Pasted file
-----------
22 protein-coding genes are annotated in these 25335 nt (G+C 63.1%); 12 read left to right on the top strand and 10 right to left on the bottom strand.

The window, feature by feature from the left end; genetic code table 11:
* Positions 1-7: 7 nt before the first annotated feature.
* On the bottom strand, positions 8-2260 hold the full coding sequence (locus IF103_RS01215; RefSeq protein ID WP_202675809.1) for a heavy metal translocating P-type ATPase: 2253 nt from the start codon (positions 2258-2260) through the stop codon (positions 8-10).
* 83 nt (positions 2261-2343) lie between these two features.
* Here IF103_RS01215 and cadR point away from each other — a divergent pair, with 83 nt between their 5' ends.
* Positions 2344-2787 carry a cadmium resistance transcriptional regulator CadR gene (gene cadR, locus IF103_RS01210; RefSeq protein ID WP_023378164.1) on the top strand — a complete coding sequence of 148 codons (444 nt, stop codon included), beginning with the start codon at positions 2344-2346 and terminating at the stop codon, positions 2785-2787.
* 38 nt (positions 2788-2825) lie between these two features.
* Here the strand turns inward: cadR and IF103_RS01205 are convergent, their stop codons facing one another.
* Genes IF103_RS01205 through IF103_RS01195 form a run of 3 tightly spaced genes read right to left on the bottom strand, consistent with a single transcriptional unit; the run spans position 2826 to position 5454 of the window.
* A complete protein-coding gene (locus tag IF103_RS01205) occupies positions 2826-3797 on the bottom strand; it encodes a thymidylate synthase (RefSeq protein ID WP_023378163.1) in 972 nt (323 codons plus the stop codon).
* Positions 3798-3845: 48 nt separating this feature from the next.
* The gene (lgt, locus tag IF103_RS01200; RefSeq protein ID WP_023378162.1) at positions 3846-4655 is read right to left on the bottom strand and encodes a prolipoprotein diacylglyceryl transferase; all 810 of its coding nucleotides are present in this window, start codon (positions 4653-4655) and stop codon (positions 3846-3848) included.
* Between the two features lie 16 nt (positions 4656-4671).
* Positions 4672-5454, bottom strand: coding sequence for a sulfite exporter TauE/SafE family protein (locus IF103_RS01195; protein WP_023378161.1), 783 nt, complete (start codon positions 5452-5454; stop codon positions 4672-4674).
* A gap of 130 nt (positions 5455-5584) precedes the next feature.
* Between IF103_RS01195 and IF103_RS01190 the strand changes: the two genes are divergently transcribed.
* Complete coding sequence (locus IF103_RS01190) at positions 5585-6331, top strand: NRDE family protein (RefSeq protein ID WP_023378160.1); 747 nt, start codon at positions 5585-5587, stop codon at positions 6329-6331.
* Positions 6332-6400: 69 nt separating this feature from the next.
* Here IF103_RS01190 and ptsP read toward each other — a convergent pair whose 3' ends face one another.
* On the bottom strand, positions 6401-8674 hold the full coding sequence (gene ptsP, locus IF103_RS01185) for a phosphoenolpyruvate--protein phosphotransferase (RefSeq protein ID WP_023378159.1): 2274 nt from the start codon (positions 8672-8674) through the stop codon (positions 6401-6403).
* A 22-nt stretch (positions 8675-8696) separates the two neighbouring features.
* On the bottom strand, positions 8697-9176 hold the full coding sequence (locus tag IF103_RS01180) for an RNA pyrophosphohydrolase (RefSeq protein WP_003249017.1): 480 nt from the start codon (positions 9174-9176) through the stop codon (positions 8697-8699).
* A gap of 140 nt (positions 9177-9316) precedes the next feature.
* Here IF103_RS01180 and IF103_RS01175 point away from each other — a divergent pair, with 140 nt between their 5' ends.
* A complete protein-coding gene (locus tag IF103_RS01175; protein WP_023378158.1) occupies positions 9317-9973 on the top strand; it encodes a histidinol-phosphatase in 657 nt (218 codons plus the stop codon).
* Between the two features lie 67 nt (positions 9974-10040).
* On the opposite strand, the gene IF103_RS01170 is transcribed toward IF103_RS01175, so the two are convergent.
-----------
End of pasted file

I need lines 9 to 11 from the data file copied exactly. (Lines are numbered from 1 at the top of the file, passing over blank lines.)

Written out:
* Here the strand turns inward: cadR and IF103_RS01205 are convergent, their stop codons facing one another.
* Genes IF103_RS01205 through IF103_RS01195 form a run of 3 tightly spaced genes read right to left on the bottom strand, consistent with a single transcriptional unit; the run spans position 2826 to position 5454 of the window.
* A complete protein-coding gene (locus tag IF103_RS01205) occupies positions 2826-3797 on the bottom strand; it encodes a thymidylate synthase (RefSeq protein ID WP_023378163.1) in 972 nt (323 codons plus the stop codon).